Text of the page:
Together With All the Saints

And I pray that you, being rooted and established in love, may have power, together with all the saints, to grasp how wide and long and high and deep is the love of Christ, and to know this love that surpasses knowledge—that you may be filled to the measure of all the fullness of God. Ephesians 3:14–20

In Paul’s prayer here for the Christians in Ephesus, which is a good one to pray for any Christian that you know, Paul prays for their spiritual growth. He prays that they would be rooted and grounded in the gospel, that they would be strengthened, that they would realize more and more the love of Christ for them. But he adds an interesting phrase that struck me this morning as I was praying this passage for my family: “together with all the saints.”

What does Paul mean by this phrase? Does he mean that he wants all the saints to know the love of Christ this way? Perhaps. Certainly Paul would want that. Paul desired for all Christians to grow in their understanding of and love for God. He wanted them to mature, to be sanctified, to be strengthened and assured. Paul may have been saying that this was his prayer not just for the Christians in Ephesus but for all Christians (saints) all over the world. But perhaps Paul also meant something else here. Perhaps he meant that their power to grasp in a deeper way the love of Christ for them would come corporately.

From this perspective, Paul meant that they would grow in their understanding of God’s love for them as they were together as the body of Christ, worshiping together, having fellowship with one another, living in community with each other, serving and loving one another, caring for each other as anyone was in need, comforting and encouraging one another. In particular, Paul would have had in mind corporate worship and the means of grace God has given to grow his people: the Word of God, prayer, and the sacraments (baptism and the Lord’s Supper) (Acts 2:42). Paul was praying for them not as individual believers but as the church, as the body of Christ, as the gathered saints. He was praying that they would together grow and be strengthened, assured, and encouraged.

This is certainly in line with many other passages in the epistles that instruct the church and Christians in how to love and serve one another. Christianity is a corporate affair. In general, we were created for relationship, with God primarily and with each other secondarily. Christians especially, who are united with Christ and with one another, are meant to live and to grow as part of the body of Christ; we are to live together as a covenant community. I think this is part of what Paul was meaning by his statement.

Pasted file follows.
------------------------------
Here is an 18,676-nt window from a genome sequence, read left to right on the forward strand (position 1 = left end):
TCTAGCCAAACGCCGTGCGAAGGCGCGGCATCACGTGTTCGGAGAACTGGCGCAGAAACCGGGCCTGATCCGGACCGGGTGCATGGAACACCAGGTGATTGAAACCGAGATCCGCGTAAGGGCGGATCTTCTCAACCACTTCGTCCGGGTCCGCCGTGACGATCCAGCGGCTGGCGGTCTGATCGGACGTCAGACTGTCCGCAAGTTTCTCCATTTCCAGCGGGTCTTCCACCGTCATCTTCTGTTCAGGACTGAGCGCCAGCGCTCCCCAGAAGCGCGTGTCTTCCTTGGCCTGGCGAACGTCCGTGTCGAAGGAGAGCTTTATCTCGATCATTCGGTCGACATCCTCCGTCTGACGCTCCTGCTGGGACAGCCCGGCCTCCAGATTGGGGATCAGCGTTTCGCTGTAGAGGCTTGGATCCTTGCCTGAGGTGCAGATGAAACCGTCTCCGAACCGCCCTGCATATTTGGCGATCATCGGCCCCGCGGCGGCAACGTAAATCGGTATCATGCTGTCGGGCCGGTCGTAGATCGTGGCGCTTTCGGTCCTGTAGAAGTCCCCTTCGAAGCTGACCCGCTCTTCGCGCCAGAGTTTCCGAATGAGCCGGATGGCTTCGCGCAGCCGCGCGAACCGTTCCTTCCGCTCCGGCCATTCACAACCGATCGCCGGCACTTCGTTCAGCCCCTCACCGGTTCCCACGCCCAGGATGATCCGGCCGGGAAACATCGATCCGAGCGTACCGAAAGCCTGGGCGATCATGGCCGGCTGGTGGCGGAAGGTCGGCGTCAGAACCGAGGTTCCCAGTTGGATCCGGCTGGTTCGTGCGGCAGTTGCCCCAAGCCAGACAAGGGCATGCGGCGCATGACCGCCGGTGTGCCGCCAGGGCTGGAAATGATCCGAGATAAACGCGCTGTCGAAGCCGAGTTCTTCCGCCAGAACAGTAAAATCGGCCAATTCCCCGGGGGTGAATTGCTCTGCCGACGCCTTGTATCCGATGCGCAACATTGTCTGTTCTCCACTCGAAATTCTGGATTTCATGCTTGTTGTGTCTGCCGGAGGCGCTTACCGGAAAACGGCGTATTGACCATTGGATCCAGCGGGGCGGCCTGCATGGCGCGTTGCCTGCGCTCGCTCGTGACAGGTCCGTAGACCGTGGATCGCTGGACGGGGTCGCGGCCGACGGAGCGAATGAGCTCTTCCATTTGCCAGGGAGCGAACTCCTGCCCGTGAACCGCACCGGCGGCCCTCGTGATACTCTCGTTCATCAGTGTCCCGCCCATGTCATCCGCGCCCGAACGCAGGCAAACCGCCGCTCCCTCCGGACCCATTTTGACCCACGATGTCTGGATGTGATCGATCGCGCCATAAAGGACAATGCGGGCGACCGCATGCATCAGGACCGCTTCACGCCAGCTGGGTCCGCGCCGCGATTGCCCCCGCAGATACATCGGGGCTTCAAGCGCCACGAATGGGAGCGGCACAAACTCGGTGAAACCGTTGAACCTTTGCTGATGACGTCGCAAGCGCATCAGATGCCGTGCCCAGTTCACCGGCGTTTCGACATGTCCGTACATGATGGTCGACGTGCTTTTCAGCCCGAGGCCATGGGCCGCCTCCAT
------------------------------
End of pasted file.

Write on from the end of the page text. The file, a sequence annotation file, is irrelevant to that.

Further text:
Community is a buzzword in Christianity today. Many churches and ministries are touting their authentic communities. Unfortunately, they often mean something different than the biblical definition of community. And they often try to build community in the wrong ways. The covenant people of God, gathered together locally, who share in one baptism and one Spirit — one Lord, one faith, and one baptism (Eph. 3:4-6). We are one in Christ, members of the same body and are the one true, authentic community, where there is neither Greek nor Jew, slave nor free (Col. 3:11). This community grows together in knowledge and love for God through God-centered, Christ-focused, Scripture-saturated, Spirit-mediated corporate worship, prayer, and fellowship.

We in our culture have a hard time understanding, remembering, and living this reality. We are often independent and isolated. We have a hard enough time admitting our dependence on God, let alone other people. We don’t want to serve others, to consider others above ourselves or put others’ needs above our own. We don’t want to love difficult people or fellowship with those who are very different from us. We think Christian growth is a matter of our own personal Bible study and prayer, not corporate worship and prayer with other Christians. We don’t want to learn from others or submit ourselves to the leadership and authority of a pastor and the church leadership.

But for these very reasons, God has designed us to know him and to grow in our faith together with all the saints. It forces us to see our own sin, to learn how to love others and to love God more. And our love for one another displays Christ to the world (John 15:35).

Look for a series of articles to come exploring what it means to live in covenant community and true biblical fellowship with one another.

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